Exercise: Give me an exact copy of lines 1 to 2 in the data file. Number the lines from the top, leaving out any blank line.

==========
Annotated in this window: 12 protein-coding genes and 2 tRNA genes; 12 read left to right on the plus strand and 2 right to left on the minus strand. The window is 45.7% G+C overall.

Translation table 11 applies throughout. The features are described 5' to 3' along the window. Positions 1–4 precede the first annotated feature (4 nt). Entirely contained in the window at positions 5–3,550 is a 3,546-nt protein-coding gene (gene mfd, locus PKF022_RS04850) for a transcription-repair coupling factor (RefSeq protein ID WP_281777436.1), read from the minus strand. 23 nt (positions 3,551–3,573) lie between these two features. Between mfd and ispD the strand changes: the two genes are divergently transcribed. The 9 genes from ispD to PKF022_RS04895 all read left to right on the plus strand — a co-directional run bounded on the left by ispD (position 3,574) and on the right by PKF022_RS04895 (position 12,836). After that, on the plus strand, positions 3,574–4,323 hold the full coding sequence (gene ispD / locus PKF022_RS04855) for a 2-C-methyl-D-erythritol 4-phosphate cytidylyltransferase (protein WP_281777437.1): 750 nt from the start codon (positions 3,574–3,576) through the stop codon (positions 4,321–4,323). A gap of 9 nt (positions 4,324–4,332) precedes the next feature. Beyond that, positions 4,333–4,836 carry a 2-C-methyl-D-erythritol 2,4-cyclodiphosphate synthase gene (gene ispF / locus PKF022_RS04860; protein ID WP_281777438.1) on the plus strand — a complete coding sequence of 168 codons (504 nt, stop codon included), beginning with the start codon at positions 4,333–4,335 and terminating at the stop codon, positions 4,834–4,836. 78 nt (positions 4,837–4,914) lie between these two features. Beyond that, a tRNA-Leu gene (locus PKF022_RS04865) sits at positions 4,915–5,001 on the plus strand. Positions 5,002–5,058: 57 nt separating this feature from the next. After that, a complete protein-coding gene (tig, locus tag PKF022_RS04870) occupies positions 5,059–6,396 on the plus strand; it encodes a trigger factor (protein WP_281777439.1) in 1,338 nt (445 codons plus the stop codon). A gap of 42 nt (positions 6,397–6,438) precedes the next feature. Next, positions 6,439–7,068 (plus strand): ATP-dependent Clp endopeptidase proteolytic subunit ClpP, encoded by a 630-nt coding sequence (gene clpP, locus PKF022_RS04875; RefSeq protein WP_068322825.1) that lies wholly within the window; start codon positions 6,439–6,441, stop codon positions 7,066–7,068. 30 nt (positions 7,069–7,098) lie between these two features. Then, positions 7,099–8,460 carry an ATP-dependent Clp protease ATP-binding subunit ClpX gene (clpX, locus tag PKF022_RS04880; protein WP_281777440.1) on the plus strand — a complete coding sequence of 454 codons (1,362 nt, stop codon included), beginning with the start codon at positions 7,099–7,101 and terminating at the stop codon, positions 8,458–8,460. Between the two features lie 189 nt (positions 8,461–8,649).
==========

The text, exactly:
Annotated in this window: 12 protein-coding genes and 2 tRNA genes; 12 read left to right on the plus strand and 2 right to left on the minus strand. The window is 45.7% G+C overall.

Translation table 11 applies throughout. The features are described 5' to 3' along the window. Positions 1–4 precede the first annotated feature (4 nt). Entirely contained in the window at positions 5–3,550 is a 3,546-nt protein-coding gene (gene mfd, locus PKF022_RS04850) for a transcription-repair coupling factor (RefSeq protein ID WP_281777436.1), read from the minus strand. 23 nt (positions 3,551–3,573) lie between these two features. Between mfd and ispD the strand changes: the two genes are divergently transcribed. The 9 genes from ispD to PKF022_RS04895 all read left to right on the plus strand — a co-directional run bounded on the left by ispD (position 3,574) and on the right by PKF022_RS04895 (position 12,836). After that, on the plus strand, positions 3,574–4,323 hold the full coding sequence (gene ispD / locus PKF022_RS04855) for a 2-C-methyl-D-erythritol 4-phosphate cytidylyltransferase (protein WP_281777437.1): 750 nt from the start codon (positions 3,574–3,576) through the stop codon (positions 4,321–4,323). A gap of 9 nt (positions 4,324–4,332) precedes the next feature. Beyond that, positions 4,333–4,836 carry a 2-C-methyl-D-erythritol 2,4-cyclodiphosphate synthase gene (gene ispF / locus PKF022_RS04860; protein ID WP_281777438.1) on the plus strand — a complete coding sequence of 168 codons (504 nt, stop codon included), beginning with the start codon at positions 4,333–4,335 and terminating at the stop codon, positions 4,834–4,836. 78 nt (positions 4,837–4,914) lie between these two features. Beyond that, a tRNA-Leu gene (locus PKF022_RS04865) sits at positions 4,915–5,001 on the plus strand. Positions 5,002–5,058: 57 nt separating this feature from the next. After that, a complete protein-coding gene (tig, locus tag PKF022_RS04870) occupies positions 5,059–6,396 on the plus strand; it encodes a trigger factor (protein WP_281777439.1) in 1,338 nt (445 codons plus the stop codon). A gap of 42 nt (positions 6,397–6,438) precedes the next feature. Next, positions 6,439–7,068 (plus strand): ATP-dependent Clp endopeptidase proteolytic subunit ClpP, encoded by a 630-nt coding sequence (gene clpP, locus PKF022_RS04875; RefSeq protein WP_068322825.1) that lies wholly within the window; start codon positions 6,439–6,441, stop codon positions 7,066–7,068. 30 nt (positions 7,069–7,098) lie between these two features. Then, positions 7,099–8,460 carry an ATP-dependent Clp protease ATP-binding subunit ClpX gene (clpX, locus tag PKF022_RS04880; protein WP_281777440.1) on the plus strand — a complete coding sequence of 454 codons (1,362 nt, stop codon included), beginning with the start codon at positions 7,099–7,101 and terminating at the stop codon, positions 8,458–8,460. Between the two features lie 189 nt (positions 8,461–8,649).